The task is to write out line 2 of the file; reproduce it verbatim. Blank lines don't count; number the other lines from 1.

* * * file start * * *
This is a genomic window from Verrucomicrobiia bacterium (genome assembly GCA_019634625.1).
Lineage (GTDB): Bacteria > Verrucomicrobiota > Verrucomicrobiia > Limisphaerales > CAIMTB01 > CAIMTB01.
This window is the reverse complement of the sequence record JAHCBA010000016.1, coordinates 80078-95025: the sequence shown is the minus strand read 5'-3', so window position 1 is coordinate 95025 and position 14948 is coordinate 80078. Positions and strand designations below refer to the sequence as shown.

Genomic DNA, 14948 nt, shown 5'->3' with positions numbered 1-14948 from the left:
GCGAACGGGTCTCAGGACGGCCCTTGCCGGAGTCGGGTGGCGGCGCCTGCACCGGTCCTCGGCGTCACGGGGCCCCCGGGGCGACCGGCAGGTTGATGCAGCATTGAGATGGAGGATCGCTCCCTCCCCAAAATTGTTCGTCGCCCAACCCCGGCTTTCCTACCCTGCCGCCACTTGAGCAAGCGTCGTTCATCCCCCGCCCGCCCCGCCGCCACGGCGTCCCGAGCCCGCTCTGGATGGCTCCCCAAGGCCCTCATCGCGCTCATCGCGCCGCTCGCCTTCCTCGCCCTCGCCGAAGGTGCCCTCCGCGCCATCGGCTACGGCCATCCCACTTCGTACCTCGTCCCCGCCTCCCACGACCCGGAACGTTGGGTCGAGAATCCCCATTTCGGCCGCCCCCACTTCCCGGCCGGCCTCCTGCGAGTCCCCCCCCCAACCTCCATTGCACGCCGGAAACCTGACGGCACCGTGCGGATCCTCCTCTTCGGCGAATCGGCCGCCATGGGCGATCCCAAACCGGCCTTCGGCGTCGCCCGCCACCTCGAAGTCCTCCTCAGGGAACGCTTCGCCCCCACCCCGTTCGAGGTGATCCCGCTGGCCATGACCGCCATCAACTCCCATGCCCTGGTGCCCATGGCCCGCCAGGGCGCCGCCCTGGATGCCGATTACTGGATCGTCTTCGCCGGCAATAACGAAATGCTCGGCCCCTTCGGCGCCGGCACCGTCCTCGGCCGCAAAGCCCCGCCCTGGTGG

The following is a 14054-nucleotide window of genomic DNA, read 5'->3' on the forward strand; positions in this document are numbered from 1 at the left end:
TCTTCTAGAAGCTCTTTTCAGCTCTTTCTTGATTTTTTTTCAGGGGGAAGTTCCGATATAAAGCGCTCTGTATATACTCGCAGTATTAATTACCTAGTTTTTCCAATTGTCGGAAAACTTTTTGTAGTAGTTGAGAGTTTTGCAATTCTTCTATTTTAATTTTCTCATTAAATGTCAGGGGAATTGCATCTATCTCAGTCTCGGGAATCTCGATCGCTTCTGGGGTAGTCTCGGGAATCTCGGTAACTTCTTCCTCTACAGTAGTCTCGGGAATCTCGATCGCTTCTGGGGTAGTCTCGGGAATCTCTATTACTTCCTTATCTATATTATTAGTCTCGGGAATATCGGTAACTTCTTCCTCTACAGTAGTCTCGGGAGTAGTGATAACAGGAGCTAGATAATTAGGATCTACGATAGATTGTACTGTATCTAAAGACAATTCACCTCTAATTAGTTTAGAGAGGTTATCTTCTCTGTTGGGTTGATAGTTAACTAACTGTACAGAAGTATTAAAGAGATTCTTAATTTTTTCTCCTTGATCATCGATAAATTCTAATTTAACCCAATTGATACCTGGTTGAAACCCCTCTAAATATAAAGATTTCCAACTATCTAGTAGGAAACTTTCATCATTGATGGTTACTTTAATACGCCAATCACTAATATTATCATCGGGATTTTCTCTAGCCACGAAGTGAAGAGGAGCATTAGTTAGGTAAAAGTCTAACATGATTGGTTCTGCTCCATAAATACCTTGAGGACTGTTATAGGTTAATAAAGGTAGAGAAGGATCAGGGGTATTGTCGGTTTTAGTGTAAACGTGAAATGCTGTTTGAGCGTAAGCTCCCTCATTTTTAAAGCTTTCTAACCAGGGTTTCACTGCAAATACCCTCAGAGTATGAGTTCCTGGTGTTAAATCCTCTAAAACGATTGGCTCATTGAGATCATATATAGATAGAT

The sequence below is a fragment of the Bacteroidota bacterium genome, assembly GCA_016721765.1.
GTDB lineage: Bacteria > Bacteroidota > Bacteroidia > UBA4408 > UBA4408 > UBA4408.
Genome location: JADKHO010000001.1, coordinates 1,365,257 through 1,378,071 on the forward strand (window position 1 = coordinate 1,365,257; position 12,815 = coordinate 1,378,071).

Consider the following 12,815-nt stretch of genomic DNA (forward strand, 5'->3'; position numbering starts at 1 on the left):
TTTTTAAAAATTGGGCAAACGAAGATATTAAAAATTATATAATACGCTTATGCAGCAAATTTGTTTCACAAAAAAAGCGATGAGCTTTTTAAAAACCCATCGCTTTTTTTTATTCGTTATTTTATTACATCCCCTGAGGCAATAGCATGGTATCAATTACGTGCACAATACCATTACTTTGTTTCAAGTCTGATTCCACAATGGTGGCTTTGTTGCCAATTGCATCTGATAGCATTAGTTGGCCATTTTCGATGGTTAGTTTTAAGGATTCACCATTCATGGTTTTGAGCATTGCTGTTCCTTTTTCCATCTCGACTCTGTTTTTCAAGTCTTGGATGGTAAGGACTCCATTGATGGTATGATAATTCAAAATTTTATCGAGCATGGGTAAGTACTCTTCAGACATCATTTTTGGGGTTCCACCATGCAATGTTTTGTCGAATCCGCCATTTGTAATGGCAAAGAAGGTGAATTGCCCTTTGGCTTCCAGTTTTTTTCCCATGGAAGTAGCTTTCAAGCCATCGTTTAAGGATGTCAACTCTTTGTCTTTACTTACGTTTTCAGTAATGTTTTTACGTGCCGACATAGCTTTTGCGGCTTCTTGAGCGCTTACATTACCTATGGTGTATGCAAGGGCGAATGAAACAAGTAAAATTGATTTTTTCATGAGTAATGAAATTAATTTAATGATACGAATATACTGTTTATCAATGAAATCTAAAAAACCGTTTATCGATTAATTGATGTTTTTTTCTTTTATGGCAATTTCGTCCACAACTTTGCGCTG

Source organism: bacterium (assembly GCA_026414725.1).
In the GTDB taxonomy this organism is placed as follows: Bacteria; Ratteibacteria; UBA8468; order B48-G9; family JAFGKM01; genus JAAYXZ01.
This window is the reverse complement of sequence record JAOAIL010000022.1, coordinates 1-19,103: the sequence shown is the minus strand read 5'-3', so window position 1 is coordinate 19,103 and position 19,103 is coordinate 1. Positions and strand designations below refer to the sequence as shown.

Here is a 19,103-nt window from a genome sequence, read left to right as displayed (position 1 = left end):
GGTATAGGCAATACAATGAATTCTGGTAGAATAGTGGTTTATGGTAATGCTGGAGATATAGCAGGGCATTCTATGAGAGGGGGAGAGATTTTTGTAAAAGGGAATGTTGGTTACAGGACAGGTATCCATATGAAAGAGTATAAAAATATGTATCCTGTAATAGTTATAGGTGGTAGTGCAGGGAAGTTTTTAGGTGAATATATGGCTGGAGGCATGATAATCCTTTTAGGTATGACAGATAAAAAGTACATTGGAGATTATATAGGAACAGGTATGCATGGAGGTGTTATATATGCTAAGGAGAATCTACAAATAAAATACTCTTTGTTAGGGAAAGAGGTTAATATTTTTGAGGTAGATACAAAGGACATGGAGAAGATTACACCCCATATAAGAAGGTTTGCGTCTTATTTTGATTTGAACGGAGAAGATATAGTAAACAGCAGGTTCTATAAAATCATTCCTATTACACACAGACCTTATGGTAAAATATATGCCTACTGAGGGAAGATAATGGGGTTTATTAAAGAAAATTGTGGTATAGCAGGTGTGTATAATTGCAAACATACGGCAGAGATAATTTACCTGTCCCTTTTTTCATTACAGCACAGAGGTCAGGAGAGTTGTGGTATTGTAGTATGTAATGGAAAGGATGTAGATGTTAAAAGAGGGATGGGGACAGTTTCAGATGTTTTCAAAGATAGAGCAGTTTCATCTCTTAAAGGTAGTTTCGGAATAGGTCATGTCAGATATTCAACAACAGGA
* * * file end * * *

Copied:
Lineage (GTDB): Bacteria > Verrucomicrobiota > Verrucomicrobiia > Limisphaerales > CAIMTB01 > CAIMTB01.